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Saturday, September 1, 2012

Transformation Through Travel

I don't always blog about human cruelty though at times it might seem so.  Today I am blogging about a hopeful human activity as described in a book that I received for review from The Bookplex.

                                               Travelers: The Meaningful Journey

Judging from his book, Régent Jean Cabana, the French Canadian author of Travelers: The Meaningful Journey is a scholar, a philosopher and a bon vivant.  He calls himself a Traveler.  By this he means those who travel on a long-term basis as a lifestyle.  Although he conducted a formal study of Travelers which included in-depth interviews and focus groups, this book isn’t dry and academic.  Cabana also writes about his own life and outlook with a changing perspective that is by turns suave, convivial and wise.  He can be a dependable guide, yet he can also be unpredictable.

Cabana defines Travelers as radically different from tourists who rely on guidebooks to shape their travel experience rather than taking chances, and watching for opportunities to contact the local people in order to learn from them directly about their culture.  

Some of his concepts can be difficult to pin down.  I finally concluded that “finding your rhythm” is most akin to the Navajo belief in hozho which is called “walking in beauty” in English.  Cabana likes using the word “passage” for travel.  I would associate this word with “rite of passage” which is an experience that is intended to be transformative.  Transformation is Cabana’s central goal, and he believes that it’s the goal of other Travelers that he has encountered.

He also talks about “hitting bottom” which I connect with the process of overcoming addiction.  In the context of this book, “hitting bottom” means a time of reflection and self-examination.  I read in this book that some Travelers imagine that they will find people in Third World cultures who are purely traditionalist and uninfluenced by Western aspirations.  It seems to me that they are seeking iconic representations from the pages of National Geographic rather than the real individuals who actually live there.  When these Travelers “hit bottom”, they should consider re-examining how they view people in the countries through which they are journeying.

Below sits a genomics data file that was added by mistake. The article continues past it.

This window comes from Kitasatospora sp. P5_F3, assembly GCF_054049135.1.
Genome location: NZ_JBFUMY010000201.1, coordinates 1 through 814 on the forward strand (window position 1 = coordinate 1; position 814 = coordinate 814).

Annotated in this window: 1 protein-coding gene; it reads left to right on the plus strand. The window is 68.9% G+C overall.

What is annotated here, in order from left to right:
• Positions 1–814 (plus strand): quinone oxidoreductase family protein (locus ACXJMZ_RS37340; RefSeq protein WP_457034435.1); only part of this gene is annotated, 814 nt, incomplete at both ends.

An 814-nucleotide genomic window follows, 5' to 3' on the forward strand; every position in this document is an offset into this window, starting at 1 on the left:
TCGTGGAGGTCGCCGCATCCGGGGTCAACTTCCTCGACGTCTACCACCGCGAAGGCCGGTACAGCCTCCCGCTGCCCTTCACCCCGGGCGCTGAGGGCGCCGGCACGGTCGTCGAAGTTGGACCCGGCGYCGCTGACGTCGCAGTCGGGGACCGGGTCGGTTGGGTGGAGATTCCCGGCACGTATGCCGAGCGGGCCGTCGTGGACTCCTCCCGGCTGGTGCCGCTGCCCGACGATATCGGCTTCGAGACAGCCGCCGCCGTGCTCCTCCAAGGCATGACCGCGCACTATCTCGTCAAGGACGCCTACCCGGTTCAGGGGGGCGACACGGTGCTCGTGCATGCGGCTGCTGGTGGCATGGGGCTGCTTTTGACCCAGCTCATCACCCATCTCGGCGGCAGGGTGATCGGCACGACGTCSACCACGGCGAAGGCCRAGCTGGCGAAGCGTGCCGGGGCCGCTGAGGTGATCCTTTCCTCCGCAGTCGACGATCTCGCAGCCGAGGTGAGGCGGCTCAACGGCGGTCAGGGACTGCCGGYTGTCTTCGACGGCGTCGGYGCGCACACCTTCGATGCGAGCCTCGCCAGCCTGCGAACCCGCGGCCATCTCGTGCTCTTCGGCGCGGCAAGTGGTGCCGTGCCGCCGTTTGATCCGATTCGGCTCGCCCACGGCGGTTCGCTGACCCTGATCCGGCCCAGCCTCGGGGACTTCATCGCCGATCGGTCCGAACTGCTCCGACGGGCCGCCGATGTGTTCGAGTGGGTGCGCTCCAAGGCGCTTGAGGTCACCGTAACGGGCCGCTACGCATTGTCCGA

Cabana himself respects diversity.  He says that “tolerance” is one of his favorite words. “Liminality” is one of my favorite words.   It is the state of being an outsider.  I think that Travelers are supremely liminal.  They leave their cultures of origin because they don’t feel at home there, yet they can never permanently connect with any other culture because they are continually moving on.  Some readers who value a sense of belonging may find this very sad, but I have always appreciated the unique viewpoint of those who live on the margins of our societies. 

This book contains some observations about theology.  I would characterize Cabana’s approach as pantheist.  He believes that the divine is everywhere and that we are all one while still being distinct individuals. 

If Travelers: The Meaningful Journey can be said to have a flaw, I think it’s a failure to give enough credit to those of us who stay at home.  As a rather cautious individual with very limited financial resources, I content myself with armchair travel through books.  A book too can be a journey.  Like the Fool of the Tarot, a reader steps out blithely into the world of a book without knowing whether the consequence of this experience will be a metaphorical fall from a precipice. I would also like to point out that if you live in a major city or its environs, you can encounter people from other cultures and learn from them.  You needn’t travel to another continent to discover cultural diversity and be changed by it.  Travel is not the only means of transformation.


A Digestif of Chateaubriand

Cabana discusses the phenomenon of "reverse cultural shock" which means that you no longer feel part of your own culture when you return home from extended travel.  As an example, he quotes the author François-René de Chateaubriand (1768-1848) as having said that he felt more alone in France than he had been away from France. 

The work by Chateaubriand that Cabana is quoting from is  René .  According to the Wikipedia Article on Chateaubriand's Novella , it is about a fictional young man who settles among the Natchez of Louisiana as Chateaubriand himself did for a while. René  can be found in a combined edition with Atala translated into English according to Worldcat.  It was originally part of a much longer work called Les Natchez  which is available for download in French at The Internet Archive.


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